Most people will read this and agree that it makes logical sense: If you want to feel positive, think positively.

But that’s easier said than done. Go tell no-raise-Phil to change his perspective, even though he has a legitimate reason to be upset. It’s not that easy.

That said, what else can Phil do? Wallow in self-pity? Snap at his family? Disengage at work?

What good does that bring? No good whatsoever.

That’s why conquering your interpretation filter is such a powerful leap towards stability, productivity, and progress at work and in life. It gives you control.

Now that you know this filter exists in your subconscious, the next step is learning how to strain out only the good thoughts …

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How to conjure positive thoughts:

There are three elements that determine how we feel at any given moment. Psychologists call this The Emotional Triad.

Here’s how to use this triad to shift your perspective and lift your mood in three steps:

1. Physiology: What are you doing?

Embodied cognition explores the notion that the mind and body are a two-way street:

→ The mind can tell the body what to do.
← The body can tell the mind how to feel.

In the face of a negative event, it’s natural to slump, dropping your hands, chest, and head. This only reinforces negative feelings.

STEP #1: Fight the urge to physically sink. Instead, control your body: Stand up straight, elevate your chin, square your shoulders. Breathe, stretch, move. Keep breathing.

Pretend you feel great, and you will.

2. Focus: What are you thinking?

After a bad event, it’s natural to think negative thoughts because they probably outnumber the positive ones.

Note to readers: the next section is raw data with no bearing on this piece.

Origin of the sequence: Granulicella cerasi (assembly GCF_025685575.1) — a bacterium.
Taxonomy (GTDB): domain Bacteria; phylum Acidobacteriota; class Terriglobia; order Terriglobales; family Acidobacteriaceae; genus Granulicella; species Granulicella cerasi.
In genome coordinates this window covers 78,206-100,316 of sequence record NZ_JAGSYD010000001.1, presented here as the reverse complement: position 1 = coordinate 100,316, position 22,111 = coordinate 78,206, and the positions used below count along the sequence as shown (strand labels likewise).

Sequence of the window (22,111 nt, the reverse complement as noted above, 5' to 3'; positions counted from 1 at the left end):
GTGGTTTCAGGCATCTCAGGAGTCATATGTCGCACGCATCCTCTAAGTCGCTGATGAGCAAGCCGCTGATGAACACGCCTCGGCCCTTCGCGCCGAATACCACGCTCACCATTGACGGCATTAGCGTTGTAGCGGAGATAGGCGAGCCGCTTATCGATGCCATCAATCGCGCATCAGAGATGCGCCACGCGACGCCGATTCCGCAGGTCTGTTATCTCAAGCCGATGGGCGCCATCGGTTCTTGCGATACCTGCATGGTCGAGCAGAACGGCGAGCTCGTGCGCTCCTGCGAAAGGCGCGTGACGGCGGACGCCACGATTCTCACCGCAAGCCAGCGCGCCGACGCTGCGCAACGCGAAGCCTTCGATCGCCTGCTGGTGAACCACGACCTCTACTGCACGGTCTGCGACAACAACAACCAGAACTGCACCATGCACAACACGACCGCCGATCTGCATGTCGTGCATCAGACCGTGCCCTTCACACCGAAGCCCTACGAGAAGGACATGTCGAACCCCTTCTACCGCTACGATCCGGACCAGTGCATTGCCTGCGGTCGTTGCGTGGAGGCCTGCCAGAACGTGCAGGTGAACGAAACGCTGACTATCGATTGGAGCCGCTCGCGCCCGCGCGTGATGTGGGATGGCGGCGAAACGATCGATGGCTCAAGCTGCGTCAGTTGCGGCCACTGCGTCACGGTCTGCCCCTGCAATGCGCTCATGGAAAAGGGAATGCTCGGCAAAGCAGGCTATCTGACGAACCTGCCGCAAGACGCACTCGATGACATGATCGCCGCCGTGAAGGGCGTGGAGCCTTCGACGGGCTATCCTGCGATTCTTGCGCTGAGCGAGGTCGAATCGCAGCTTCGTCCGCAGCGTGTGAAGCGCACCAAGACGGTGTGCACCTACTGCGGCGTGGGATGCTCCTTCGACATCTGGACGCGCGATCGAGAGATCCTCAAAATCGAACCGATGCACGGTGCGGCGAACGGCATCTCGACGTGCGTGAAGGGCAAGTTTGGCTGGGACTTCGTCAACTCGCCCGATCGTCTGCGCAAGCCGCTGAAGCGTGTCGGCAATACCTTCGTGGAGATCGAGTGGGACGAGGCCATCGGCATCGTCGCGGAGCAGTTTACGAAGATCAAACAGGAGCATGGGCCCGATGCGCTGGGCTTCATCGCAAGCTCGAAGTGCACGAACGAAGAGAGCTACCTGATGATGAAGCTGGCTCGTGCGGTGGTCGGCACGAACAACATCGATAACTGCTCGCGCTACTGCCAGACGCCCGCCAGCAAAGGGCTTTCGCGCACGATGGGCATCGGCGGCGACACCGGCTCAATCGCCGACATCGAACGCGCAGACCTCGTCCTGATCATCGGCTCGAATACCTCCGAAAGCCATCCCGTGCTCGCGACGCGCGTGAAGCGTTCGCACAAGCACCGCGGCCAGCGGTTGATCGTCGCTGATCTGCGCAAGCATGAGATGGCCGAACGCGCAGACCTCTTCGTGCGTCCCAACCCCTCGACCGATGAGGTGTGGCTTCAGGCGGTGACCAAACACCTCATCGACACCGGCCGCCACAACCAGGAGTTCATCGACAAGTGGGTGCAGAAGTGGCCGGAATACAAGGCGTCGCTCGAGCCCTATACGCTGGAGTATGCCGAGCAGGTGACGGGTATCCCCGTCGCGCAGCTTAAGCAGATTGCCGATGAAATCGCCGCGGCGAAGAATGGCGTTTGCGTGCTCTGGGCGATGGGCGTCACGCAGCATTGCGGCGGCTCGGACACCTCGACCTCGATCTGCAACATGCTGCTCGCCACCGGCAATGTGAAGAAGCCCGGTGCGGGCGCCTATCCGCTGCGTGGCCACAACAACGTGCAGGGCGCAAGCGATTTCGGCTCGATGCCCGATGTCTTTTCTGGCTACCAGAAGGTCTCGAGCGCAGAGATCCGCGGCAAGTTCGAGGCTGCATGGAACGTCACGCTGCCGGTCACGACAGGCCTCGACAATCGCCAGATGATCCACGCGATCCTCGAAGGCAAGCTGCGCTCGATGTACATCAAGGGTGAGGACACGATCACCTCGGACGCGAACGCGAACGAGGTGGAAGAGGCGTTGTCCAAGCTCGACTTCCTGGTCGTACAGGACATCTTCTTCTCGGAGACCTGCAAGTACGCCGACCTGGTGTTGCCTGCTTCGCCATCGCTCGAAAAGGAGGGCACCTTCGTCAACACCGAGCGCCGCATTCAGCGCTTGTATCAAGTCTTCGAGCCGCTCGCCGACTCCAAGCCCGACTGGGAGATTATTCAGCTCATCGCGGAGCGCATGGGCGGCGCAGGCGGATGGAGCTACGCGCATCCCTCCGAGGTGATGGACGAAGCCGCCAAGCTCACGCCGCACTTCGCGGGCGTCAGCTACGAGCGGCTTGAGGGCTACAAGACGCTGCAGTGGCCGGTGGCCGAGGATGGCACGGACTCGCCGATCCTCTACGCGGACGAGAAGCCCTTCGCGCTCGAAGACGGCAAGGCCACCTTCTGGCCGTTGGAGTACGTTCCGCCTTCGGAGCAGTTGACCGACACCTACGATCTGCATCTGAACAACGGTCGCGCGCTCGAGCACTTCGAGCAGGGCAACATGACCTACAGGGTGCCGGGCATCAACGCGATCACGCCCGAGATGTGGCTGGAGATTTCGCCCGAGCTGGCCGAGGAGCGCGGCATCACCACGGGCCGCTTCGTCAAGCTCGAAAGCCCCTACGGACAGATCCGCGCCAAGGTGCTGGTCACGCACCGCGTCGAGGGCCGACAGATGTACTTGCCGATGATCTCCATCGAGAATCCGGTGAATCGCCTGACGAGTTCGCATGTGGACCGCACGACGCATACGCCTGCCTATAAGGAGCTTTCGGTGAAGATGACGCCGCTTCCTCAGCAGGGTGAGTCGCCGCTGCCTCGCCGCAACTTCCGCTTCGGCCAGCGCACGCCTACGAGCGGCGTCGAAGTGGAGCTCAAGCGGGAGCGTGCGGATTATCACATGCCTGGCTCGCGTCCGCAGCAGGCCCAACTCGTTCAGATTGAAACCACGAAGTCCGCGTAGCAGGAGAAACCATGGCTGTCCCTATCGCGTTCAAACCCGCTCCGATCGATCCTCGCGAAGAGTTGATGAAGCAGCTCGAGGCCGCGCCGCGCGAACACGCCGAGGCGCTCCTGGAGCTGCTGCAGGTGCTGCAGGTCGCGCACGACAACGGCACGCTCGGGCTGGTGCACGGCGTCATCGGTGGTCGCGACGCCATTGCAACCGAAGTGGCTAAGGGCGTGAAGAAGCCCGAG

That said, there are still positive thoughts. Every situation creates a spectrum.

If you allow yourself to linger on the negative end of that spectrum, mulling over thoughts that are scary or sad or frustrating, you’re going to feel that way in tandem.

Ask yourself: “Is this how I want to feel?”

STEP #2: Seek out the good in your negative situation, then zero-in on it. Focus. Envision the consequences of that positive angle (especially if there’s nothing you can do to help the situation). See it in your mind’s eye. Focus.

If you worry, you suffer twice.

3. Language: What are you saying?

Talking to yourself can make you feel and thus perform better, scientists say.

But you need to be saying the right things. They should be uplifting, reinforcing the positive angle you’ve been focusing on.

STEP #3: Repeat a positive statement in your mind. If possible, say it out loud.

Saying it may not make it so, but it can make it feel so—and that’s the whole point.

The Gist:

Positive thoughts create good emotions, which enable happiness and productivity.

But what if something bad just happened, making it hard to think positively? Is your only option to be miserable? Or can you do something about it? Can you conquer your emotions and regain control over your work and life?

Is there a practical way to do this?